Prozac Nation is a memoir about a teenager who finds herself suffering from depression, struggling for help in what you could call a “dark night of a decade” in her life. Of the book itself, I felt that it was too long. There was merit in the repetition and of the developing style as her mentality changed in varying circumstances and in various forms of treatment. I have not been a huge fan of this book, but it has given me another perspective on mental health. I admit to struggling with the kind of depression she has, which is incredibly self-deprecating. All kinds of depression have elements of this, but hers was so extreme that I found it frustrating. There didn’t seem to be a way to get her out of the hole she was buried in. But it was clear that she had a severe mental illness and have gained more understanding of this kind of depression by reading this memoir.
There is a lot of stigma attached to mental illness. Some people have had experiences that have added up and led a person towards a depressive illness. Others can’t necessarily point to anything in particular. Mental illness is an illness. I remember that when I was younger I thought that depression could be solved by hugs and focusing on the happy things. I remember hitting puberty and noticing how periods meant mood swings that would seem crazy, dropping a teaspoon on the floor and it being such a terrible thing and sitting on the floor crying. Chemicals alone can affect you, regardless of how much meditation or mindfulness you do or how positive you attempt to be. A serious mental illness makes a person feel like they’re lost. There shouldn’t be such a stigma.
Now, onto a film I watched today called The Magdalene Sisters. I couldn’t believe it at first, I was so shocked. But then, it is true that the power given to religious people has so often been used as a tool of oppression. The film documents true events in Irish Catholic Ireland, where women were imprisoned in “Magdalene Asylums” for tempting men by as little as smiling at them, and even in some cases, were imprisoned for being raped. Their babies were stolen from them, the nuns would make them undress and laugh at them, picking who was the fattest, who has the most body hair etc. If they tried to leave they were beaten, and whilst bruised and bleeding the nuns would cut off all their hair. These “laundry rooms” were finally shut down, but not before 30,000 women were taken in by Irish priests (who had a tendency to ask for sexual favours) and nuns who told them they were damned and despicable people.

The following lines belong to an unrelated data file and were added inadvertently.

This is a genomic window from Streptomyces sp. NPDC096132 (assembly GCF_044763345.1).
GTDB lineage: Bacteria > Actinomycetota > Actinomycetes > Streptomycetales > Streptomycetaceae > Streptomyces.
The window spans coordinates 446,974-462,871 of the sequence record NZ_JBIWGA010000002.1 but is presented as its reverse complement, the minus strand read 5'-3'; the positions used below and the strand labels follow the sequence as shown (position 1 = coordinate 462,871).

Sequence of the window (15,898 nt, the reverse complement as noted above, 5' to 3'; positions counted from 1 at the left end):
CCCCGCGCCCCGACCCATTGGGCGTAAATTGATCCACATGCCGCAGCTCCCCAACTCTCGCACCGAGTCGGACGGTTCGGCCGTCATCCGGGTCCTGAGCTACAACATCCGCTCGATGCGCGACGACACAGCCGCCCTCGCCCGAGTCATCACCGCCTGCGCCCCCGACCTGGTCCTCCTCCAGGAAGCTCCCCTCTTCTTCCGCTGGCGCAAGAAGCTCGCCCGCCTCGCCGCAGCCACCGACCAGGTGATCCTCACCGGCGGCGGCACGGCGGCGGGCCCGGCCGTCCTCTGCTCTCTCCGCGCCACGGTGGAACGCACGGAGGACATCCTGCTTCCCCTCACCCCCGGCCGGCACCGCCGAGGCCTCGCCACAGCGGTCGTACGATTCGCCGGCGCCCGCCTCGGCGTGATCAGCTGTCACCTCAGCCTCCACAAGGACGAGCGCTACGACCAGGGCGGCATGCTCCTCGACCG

Any other organisation responsible for these actions would have been stopped by now. Where the Roman Catholic Church is concerned, there has been uproar, of course, about the hidden sexual abuse of children. And this doesn’t just happen in the Roman Catholic Church. Christian conservatism has embedded itself in enough governments that being gay can be a death sentence, being a woman can be tied to the kitchen sink, and all this is deemed acceptable because of freedom of speech and religion has a free pass on conditioning people into thinking they need this abusive hierarchy.
I still believe that there is potential for a beautiful Church. Maybe the problem isn’t just institutional structures. There actually are, I think, a lot of beautiful church services and a lot of good clergy and people. People are unpredictable. Somehow so many faces of humanity are dark and terrifying. I don’t know if churches should exist, because by creating them, we give people power and authority and a tool to abuse others. As Christians we should be aiming for more than that, especially after two-thousand years right? Isn’t it time to try something new?
Maybe that is what the New Age, New Religious Movements and rising of spirituality above religion are all about in our century. If Christianity is going to stay alive, maybe we should be moving now. Maybe the Church should actually apologise, sincerely, for its actions, and stop. Stop. And then, actually become Christian people.